The fascination of walking in London is that you can turn off a busy street and discover a completely different place, somewhere with a very unique character and history. For this week’s post, I went to find if an old shop front had survived from the 1980s and found the unique Lloyd Baker Estate.
The following photo is one of my father’s photos from 1986. It shows the dairy shop of Lloyd and Son on the corner of River Street and Amwell Street.
Whilst Lloyd and Son ceased trading a number of years ago, their shop front has been retained and this is the view today:
Amwell Street runs from Rosebery Avenue in Clerkenwell to a short distance from Pentonville Road. Development of Amwell Street took place during the first couple of decades of the 19th century, partly on land owned by the New River Company.
The New River Company was the 17th century company formed to build an artificial river to bring in water from the north of London to feed the ever growing need for water of London’s rising population. The New River Head where the company’s reservoirs were located is a short distance from the location of the shop.
River Street was named after the New River and Amwell Street after Amwell in Hertfordshire through which the New River ran, and where some of the springs that fed the river were located. The history of the New River Company, traces of the company around Clerkenwell and where the river can still be found are hopefully subjects for future posts.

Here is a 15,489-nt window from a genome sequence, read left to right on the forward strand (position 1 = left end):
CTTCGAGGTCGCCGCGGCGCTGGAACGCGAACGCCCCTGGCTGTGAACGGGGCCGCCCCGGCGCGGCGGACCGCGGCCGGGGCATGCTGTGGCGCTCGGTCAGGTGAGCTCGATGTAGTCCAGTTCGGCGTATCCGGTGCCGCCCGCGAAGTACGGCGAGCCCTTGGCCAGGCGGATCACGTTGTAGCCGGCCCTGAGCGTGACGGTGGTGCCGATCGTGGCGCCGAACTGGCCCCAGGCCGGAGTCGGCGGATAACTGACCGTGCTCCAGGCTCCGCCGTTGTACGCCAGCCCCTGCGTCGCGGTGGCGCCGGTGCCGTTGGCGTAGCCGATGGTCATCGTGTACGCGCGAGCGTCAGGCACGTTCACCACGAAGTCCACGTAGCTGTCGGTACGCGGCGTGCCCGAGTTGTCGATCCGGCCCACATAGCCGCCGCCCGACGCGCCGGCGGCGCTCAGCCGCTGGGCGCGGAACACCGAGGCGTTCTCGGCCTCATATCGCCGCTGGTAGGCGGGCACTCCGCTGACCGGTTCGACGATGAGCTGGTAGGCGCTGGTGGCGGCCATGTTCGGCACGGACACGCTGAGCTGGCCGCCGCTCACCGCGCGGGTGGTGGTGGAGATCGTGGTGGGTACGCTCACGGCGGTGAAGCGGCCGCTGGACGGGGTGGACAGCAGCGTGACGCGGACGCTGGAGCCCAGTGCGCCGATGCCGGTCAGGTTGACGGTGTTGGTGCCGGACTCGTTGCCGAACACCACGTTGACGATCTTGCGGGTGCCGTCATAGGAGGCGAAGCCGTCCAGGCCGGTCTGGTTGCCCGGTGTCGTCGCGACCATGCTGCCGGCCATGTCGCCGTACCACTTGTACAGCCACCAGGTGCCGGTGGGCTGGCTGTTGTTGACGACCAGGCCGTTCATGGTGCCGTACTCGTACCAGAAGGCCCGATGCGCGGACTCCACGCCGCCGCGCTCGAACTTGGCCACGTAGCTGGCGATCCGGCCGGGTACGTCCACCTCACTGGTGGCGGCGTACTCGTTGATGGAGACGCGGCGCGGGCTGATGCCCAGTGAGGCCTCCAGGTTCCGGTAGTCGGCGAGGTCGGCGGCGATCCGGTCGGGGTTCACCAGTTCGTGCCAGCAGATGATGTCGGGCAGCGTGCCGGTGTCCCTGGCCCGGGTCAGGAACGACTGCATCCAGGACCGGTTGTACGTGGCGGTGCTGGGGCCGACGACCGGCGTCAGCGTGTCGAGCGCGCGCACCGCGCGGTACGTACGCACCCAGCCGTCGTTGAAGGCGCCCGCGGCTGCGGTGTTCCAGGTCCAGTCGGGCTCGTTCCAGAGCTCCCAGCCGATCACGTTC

The Lloyd’s Dairy business opened on the corner of Amwell Street and River Street in 1905. I cannot find the year when the business closed, but I believe it was in the late 1990s.
A side view of the shop in 1986:
The same view in 2017. The shop is now occupied by the saloon of BHC Hair.
A close up of the shop window in 1986. Piles of cereal boxes and the milk bottles used to advertise the business. On the far side of the shop are rows of tinned fruit and above are a couple of posters with a boy and girl advertising milk.
The shop is located in the end building of a terrace of early 19th century houses. There were once so many corner shops across London. The majority do not retain their shop front, but it is still possible to see traces of the original shop on the corners of 19th century streets.
At the top of the brick walls on the corner of the building there is a layer of light coloured brick.
I found the following photo in the London Metropolitan Archives Collage archive showing the building in 1973. The reason for the lighter coloured brick layer is now clear, as it was once covered by a large advertising sign for the dairy.